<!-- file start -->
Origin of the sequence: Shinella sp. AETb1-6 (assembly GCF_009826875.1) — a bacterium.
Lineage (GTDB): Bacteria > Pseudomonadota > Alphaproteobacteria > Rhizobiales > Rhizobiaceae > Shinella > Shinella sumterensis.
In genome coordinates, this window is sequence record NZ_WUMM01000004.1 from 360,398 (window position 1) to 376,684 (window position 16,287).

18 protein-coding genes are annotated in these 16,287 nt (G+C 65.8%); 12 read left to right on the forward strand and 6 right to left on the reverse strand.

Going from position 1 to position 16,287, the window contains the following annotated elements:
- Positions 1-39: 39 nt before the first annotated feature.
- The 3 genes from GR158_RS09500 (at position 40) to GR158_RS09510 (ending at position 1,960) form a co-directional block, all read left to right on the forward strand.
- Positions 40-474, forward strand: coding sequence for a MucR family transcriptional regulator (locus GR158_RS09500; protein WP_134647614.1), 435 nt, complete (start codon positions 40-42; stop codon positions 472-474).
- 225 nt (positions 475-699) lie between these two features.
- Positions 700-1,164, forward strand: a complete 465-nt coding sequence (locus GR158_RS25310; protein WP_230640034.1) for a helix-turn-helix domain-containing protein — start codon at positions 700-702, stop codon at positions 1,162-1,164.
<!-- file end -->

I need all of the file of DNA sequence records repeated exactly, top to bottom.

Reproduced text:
Origin of the sequence: Shinella sp. AETb1-6 (assembly GCF_009826875.1) — a bacterium.
Lineage (GTDB): Bacteria > Pseudomonadota > Alphaproteobacteria > Rhizobiales > Rhizobiaceae > Shinella > Shinella sumterensis.
In genome coordinates, this window is sequence record NZ_WUMM01000004.1 from 360,398 (window position 1) to 376,684 (window position 16,287).

18 protein-coding genes are annotated in these 16,287 nt (G+C 65.8%); 12 read left to right on the forward strand and 6 right to left on the reverse strand.

Going from position 1 to position 16,287, the window contains the following annotated elements:
- Positions 1-39: 39 nt before the first annotated feature.
- The 3 genes from GR158_RS09500 (at position 40) to GR158_RS09510 (ending at position 1,960) form a co-directional block, all read left to right on the forward strand.
- Positions 40-474, forward strand: coding sequence for a MucR family transcriptional regulator (locus GR158_RS09500; protein WP_134647614.1), 435 nt, complete (start codon positions 40-42; stop codon positions 472-474).
- 225 nt (positions 475-699) lie between these two features.
- Positions 700-1,164, forward strand: a complete 465-nt coding sequence (locus GR158_RS25310; protein WP_230640034.1) for a helix-turn-helix domain-containing protein — start codon at positions 700-702, stop codon at positions 1,162-1,164.